A few weeks back, one of our marketing teammates caught me explaining the NoSQL product landscape to some new employees, and they thought it would make a pretty infographic. I use this diagram a lot to help customers and business partners understand some important NoSQL basics:
During the late 1990s and 2000s Google, Amazon, and Facebook were growing through the roof. There were no commercial or open source databases capable of supporting their growth, either in scale (data volume and number of connections) or in the variety of data structures they processed (web logs, product catalogs, full-text, etc.). So they invented their own, and thankfully wrote about their successes so that others could build on their shoulders.
As you can see in the diagram, people used these ideas in different ways to create many of today’s popular NoSQL databases. For example, Apache CouchDB™ borrows from Google's MapReduce white paper, and Cloudant borrows from Apache CouchDB and Amazon's Dynamo white paper (among other things). Others, such as MongoDB, sprang up independently of the big web thought leaders.
The color coding in the diagram highlights the fact that NoSQL products evolved to meet specialized workloads. They essentially divide into analytic solutions, like Hadoop and Cassandra, versus more operational databases like CouchDB, MongoDB, and Riak. Analytic solutions are very good at running ad-hoc queries in business intelligence and data warehousing apps. Operational databases excel at handling high numbers of concurrent user transactions.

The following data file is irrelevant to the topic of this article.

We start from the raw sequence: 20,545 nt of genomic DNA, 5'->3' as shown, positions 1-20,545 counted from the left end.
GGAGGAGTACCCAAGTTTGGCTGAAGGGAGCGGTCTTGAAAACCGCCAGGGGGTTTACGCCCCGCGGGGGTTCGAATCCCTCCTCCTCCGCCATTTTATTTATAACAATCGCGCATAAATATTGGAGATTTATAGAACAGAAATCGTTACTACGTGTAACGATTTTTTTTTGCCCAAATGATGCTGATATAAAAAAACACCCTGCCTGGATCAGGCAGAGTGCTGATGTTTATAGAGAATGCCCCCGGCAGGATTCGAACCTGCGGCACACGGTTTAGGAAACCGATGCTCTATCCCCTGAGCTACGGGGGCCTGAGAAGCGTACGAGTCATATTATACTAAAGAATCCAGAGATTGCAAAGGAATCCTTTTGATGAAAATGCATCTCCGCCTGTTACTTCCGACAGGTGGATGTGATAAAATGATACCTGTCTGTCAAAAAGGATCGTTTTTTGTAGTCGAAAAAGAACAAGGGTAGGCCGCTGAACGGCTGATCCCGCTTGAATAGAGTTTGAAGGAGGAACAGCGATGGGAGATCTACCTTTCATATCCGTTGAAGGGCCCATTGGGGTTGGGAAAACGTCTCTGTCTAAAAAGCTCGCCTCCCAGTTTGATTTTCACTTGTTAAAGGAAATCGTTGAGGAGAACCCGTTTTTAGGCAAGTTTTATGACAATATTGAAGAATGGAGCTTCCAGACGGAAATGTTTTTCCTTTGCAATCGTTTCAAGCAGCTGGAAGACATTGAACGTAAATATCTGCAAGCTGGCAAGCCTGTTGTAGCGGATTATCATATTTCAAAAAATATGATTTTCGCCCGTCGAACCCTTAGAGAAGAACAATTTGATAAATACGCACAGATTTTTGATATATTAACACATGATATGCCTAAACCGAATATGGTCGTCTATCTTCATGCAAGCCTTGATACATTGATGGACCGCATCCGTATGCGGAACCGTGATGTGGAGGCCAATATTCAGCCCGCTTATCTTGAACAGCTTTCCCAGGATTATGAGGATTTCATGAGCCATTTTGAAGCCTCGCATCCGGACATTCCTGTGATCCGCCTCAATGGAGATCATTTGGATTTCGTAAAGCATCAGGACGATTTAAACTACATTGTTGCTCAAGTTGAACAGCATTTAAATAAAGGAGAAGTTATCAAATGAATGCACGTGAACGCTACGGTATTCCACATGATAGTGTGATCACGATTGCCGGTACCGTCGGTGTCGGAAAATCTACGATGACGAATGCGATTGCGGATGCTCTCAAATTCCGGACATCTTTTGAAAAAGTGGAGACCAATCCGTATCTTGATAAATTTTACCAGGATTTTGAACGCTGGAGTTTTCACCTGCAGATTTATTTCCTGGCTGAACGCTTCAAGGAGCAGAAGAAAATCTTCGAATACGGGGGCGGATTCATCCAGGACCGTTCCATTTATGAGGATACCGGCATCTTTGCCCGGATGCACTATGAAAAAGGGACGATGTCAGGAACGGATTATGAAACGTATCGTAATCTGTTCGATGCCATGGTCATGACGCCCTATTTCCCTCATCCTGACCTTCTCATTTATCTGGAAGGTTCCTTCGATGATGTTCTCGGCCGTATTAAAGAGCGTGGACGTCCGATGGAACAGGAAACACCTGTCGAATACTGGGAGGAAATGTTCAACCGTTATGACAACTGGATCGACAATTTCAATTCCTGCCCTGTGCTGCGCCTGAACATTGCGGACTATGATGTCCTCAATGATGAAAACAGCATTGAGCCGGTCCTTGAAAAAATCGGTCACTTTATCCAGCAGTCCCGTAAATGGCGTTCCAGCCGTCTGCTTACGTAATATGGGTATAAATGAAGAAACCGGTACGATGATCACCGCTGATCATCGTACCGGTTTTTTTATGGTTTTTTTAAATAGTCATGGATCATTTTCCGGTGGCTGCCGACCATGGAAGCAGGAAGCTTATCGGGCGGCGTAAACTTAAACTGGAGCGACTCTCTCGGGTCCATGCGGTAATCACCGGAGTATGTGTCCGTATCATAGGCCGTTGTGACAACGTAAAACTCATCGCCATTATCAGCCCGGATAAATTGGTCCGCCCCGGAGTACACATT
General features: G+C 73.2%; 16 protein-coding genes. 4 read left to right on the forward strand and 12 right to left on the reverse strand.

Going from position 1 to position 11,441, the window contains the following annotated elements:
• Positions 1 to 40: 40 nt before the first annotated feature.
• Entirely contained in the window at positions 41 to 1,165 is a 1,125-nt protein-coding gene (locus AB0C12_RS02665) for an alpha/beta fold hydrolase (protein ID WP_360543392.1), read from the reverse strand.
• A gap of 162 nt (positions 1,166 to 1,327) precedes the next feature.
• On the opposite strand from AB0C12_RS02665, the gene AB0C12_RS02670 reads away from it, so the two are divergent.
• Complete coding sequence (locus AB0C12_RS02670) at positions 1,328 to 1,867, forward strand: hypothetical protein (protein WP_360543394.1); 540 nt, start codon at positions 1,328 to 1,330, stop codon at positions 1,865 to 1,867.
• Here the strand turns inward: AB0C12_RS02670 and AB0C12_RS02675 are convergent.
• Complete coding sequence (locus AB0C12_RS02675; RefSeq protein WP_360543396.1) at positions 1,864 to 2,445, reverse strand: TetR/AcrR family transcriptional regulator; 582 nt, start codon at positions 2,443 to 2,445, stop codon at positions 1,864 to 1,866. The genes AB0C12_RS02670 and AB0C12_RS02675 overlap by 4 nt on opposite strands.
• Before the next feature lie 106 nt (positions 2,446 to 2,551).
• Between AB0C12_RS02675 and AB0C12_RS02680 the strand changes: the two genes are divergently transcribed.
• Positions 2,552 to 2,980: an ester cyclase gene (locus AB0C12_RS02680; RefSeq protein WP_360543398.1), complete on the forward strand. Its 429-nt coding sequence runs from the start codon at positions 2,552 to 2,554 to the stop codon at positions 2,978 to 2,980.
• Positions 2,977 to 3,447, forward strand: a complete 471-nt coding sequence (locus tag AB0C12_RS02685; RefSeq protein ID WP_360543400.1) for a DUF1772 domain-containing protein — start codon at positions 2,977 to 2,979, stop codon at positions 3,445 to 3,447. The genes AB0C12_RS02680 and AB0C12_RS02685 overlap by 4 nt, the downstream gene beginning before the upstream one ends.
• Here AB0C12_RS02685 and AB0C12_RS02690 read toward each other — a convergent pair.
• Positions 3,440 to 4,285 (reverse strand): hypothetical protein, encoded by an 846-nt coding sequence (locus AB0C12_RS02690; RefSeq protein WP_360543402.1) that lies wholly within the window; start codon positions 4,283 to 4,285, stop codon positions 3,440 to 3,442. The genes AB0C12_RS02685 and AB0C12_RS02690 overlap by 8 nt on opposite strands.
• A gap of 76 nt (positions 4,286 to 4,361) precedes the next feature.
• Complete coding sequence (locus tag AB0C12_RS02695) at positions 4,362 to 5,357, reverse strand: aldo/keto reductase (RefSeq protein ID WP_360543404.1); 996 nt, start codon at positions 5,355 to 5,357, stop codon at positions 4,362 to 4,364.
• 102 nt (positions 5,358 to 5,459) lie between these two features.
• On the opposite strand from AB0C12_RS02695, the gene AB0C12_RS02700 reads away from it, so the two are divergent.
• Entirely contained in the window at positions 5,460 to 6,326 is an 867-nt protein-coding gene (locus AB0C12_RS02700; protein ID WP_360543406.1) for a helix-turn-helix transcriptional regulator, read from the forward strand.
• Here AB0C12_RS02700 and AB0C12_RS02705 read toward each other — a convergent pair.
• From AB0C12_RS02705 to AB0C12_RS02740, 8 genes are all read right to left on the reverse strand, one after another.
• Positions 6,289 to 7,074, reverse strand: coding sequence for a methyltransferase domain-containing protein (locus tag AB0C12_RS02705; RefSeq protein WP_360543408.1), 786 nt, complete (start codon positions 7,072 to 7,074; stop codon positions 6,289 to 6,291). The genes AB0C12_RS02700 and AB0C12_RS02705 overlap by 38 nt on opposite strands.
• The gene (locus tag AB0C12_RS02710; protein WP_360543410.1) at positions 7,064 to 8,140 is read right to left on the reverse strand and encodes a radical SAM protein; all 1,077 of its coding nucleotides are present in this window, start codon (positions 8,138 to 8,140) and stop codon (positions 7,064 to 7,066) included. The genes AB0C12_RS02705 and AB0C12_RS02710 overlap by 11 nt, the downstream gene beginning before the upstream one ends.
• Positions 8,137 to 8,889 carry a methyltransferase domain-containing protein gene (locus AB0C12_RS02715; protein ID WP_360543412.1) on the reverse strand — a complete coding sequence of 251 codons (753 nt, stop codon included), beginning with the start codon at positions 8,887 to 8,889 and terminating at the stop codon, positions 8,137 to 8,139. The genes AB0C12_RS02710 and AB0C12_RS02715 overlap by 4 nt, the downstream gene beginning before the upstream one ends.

That's not to say these solutions aren’t used for multiple purposes. One of our customers, Novartis, described using Cloudant in a data warehousing application. Another example is Cassandra, which has typically blurred the line between operational and data warehouse use cases, often leading to uncomfortable fits.
This is the last distinction I’d like to make. Projects like Apache Hadoop, Apache Cassandra, and Apache CouchDB are developed by a community of both people and vendors, requiring symbiotic relationships. The projects are sustained, supported, and enhanced collaboratively. I prefer these projects because they are more immune to the product roadmap and licensing whims of single-vendor backed projects.
Hopefully this will help those new to NoSQL understand the playing field a bit better. There are many other NoSQL products, and NewSQL products, not pictured here. I only included the ones I hear about most often. If you’re looking for additional information on the NoSQL landscape, here are some resources I recommend:
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